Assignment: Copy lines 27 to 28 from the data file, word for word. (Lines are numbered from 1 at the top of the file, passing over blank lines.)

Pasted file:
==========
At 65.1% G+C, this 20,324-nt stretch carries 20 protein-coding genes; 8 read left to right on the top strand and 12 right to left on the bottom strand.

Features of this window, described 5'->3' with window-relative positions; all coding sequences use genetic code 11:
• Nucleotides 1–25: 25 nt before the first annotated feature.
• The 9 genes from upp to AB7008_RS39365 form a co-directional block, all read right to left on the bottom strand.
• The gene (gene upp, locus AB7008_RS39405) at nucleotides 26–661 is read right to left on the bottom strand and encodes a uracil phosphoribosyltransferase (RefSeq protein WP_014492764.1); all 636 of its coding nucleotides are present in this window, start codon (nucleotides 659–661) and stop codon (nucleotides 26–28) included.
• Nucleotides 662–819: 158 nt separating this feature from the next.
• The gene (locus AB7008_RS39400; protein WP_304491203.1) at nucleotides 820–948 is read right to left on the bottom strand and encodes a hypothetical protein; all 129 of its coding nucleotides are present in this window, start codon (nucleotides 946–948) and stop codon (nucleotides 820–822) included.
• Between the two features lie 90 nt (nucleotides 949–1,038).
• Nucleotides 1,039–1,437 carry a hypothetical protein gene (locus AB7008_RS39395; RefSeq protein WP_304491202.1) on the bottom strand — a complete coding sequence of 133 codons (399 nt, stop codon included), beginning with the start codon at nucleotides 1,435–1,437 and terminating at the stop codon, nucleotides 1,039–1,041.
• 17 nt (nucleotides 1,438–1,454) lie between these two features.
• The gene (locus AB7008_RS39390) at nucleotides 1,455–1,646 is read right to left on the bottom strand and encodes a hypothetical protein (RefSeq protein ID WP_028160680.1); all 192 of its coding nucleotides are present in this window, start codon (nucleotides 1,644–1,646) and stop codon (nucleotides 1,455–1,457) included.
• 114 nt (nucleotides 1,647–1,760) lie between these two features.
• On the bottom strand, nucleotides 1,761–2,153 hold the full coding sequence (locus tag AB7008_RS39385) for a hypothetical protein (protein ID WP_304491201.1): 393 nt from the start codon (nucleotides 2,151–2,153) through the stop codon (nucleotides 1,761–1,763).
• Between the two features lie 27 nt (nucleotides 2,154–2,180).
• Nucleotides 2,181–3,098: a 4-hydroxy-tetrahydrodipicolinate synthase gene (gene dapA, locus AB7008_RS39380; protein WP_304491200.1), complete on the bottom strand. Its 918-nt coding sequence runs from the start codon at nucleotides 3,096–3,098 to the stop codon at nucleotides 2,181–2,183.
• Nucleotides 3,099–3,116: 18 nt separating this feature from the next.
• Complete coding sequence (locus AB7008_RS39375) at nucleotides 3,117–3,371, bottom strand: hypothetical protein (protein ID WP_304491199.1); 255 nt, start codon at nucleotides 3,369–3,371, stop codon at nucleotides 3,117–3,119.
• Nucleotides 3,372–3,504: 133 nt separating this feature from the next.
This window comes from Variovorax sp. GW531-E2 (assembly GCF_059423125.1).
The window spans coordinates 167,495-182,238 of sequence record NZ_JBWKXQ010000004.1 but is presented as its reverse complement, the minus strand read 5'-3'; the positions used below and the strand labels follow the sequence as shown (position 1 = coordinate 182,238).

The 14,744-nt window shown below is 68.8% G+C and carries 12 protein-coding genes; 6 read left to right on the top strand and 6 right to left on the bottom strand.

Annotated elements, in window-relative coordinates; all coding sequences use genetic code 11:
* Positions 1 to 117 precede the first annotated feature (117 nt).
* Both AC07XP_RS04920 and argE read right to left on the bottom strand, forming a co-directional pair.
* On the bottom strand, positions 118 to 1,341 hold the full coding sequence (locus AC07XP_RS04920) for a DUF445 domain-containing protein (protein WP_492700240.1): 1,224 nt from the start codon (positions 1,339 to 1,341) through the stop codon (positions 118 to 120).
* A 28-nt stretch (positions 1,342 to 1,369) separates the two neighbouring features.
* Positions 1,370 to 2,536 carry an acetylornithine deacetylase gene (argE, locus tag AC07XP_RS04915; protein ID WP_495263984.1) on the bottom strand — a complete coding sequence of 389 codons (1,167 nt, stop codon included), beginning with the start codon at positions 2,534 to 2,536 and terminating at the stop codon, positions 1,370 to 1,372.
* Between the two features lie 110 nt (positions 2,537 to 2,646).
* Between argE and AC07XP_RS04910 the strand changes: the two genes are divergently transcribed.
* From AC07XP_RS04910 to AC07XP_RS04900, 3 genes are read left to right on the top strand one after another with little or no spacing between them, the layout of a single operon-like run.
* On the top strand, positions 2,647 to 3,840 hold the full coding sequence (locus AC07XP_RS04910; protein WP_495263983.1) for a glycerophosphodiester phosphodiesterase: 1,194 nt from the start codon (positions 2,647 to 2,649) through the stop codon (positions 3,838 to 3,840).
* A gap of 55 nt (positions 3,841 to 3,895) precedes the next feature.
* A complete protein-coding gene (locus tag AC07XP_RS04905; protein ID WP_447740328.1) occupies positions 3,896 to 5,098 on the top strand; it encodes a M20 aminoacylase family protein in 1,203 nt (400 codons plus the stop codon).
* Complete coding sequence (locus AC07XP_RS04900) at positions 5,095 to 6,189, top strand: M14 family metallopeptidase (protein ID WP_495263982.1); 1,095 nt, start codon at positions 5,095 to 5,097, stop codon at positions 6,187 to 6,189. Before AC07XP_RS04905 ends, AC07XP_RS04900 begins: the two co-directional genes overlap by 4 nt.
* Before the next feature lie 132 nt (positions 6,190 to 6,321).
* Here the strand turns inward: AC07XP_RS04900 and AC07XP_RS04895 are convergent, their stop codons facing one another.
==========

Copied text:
* Positions 1,370 to 2,536 carry an acetylornithine deacetylase gene (argE, locus tag AC07XP_RS04915; protein ID WP_495263984.1) on the bottom strand — a complete coding sequence of 389 codons (1,167 nt, stop codon included), beginning with the start codon at positions 2,534 to 2,536 and terminating at the stop codon, positions 1,370 to 1,372.
* Between the two features lie 110 nt (positions 2,537 to 2,646).